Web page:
Digital service providers will be free to take security and operational measures they consider appropriate to manage the risks to the security of the network and information systems they use in the context of offering these services within the Union.  However, the Directive does state that the following elements need to be taken into account:

  • The security of systems and facilities;
  • Incident handling;
  • Business continuity management;
  • Monitoring, auditing and testing;
  • Compliance with international standards.

 

It can be seen therefore that digital service providers that have already implemented information security management systems (ISMS) or security frameworks will be well placed to comply with the NIS Directive. For example, if they have an ISMS adhering to the ISO/IEC 27001 standard, or have fully implemented the PCI DSS, a baseline of operational and technical security measures that includes risk management, monitoring and testing and incident response, then there may not be much more they need to do.  As we discussed in our data breach article, legal obligations continually evolve and a review and update of the incident response plan to include the NIS Directive’s new incident reporting requirements may be all that is required.

 

Exemption and overlap

Not all organisations that fall within the definition of operators of essential services or digital service providers will be obliged to meet the NIS Directive. Applicability of the NIS Directive depends on the size of the organisation; the digital service providers’ definition excludes micro enterprises and small businesses. That is: organisations with fewer than 250 employees and an annual turnover not exceeding €50 million and/or an annual balance sheet total not exceeding €43 million.

 

Exemption may also be granted where there is existing sector-specific EU regulation or legislation addressing network and information security. For example, telecoms providers (“providing public communication networks or publicly available electronic communication services”) are subject to the rules on the security and integrity of their networks and services under the Framework Directive of 2002.  For that reason, while the NIS Directive does apply to digital infrastructure (internet exchange points, domain name service providers, top level domain registries), it is considered that telecoms providers are exempt.

 

Organisations otherwise considered to be an operator of essential services or a digital service provider will only be exempt where the EU regulatory regime is considered to offer equivalent protection to that set out in the NIS Directive.  It is not yet known whether organisations in scope for the new Payment Services Directive (PSD2) will be exempt from the requirements of the NIS Directive.  As both PSD2 and the NIS are Directives implemented through national laws in each member country, it will be critical that the national authorities ensure alignment of the network and security requirements.  Payments UK’s analysis of PSD2 provides a useful overview of the between PSD2 and the NIS Directive, as well as other EU guidelines, regulations and directives, including the General Data Protection Regulation (GDPR).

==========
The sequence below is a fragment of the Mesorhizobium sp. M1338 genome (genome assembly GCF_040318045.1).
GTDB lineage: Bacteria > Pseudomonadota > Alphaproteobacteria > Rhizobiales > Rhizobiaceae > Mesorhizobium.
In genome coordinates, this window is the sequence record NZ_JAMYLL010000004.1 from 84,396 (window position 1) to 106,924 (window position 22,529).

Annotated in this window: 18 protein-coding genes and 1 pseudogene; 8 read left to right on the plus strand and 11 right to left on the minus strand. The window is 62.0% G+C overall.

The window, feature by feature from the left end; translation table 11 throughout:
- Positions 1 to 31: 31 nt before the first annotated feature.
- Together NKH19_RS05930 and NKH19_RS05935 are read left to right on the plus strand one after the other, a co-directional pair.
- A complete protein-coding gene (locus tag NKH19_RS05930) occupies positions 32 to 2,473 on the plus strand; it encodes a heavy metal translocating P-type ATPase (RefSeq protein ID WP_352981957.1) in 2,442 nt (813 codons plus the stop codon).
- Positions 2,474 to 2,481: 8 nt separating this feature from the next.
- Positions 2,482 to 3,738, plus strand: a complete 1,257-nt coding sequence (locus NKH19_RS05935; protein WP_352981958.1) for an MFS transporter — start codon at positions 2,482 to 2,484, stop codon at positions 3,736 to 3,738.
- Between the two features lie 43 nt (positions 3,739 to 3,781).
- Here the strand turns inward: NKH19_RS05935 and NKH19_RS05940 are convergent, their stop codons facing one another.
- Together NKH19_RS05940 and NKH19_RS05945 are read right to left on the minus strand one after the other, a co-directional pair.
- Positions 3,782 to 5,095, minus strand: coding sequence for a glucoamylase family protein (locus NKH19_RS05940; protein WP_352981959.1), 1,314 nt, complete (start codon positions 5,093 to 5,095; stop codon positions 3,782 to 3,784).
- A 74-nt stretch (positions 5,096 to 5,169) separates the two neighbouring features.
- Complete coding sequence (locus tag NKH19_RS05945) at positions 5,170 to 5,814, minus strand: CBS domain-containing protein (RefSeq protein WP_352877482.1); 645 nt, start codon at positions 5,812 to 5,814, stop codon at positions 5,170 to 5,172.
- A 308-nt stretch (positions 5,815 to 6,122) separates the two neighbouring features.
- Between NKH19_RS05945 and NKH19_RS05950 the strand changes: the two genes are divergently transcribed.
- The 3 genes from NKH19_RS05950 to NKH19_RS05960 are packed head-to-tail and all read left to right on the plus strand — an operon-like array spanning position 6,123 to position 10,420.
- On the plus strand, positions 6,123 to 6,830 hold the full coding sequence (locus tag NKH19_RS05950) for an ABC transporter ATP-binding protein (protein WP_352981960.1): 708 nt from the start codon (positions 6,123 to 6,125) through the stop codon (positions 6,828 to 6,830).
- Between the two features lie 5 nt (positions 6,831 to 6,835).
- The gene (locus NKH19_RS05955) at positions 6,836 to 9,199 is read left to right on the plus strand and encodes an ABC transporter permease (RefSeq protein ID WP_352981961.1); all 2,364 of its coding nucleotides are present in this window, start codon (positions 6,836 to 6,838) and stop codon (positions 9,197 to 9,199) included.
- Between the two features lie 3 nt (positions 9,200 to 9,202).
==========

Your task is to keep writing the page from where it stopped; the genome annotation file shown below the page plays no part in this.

The GDPR is due to come into force in May 2018 and will apply equally across all EU member countries.  An Out-Law article discussing the NIS Directive states that “compliance with the General Data Protection Regulation will [not] remove responsibility for compliance with the NIS Directive”.  While there will be some overlap between GDPR and the NIS Directive in relation to reporting of security incidents, where the incident also involves a breach of personal data, the NIS Directive makes it clear that organisations within the scope of the NIS Directive must also ensure they process personal data in accordance with the GDPR.

 

Due to this overlap of regulation and legislation and the fact that the NIS Directive comes into force for digital service providers in August next year, although local legislation need only be in place by May 2018, it is recommended that organisations start considering the NIS Directive’s implications now:

  • Is your company likely to be included in the scope of the NIS Directive? The definition of digital service providers is already set in the Directive so you should be able to determine if it applies to you now.
  • Has your industry sector been identified as already being effectively exempt due to existing legislative or compliance requirements?
  • Consider whether the measures you have in place to secure the network and information systems you use in operation of services are “appropriate to the risk posed”. Given the very specific wording in the directive you may find you have to deploy further “state of the art” technology and processes in order to adequately defend against possible cyber-attacks.
  • Examine your incident response plan to confirm you have processes in place enabling you to “notify without undue delay” in the event of an incident.
  • As the NIS Directive and the EU’s overall cybersecurity strategy is designed to increase cooperation across borders and between all actors and sectors, seek out and engage with the bodies and resources available. For example, check this list for existing national CSIRT’s – these bodies will be able to help you understand the key cyber risks that you may need to address.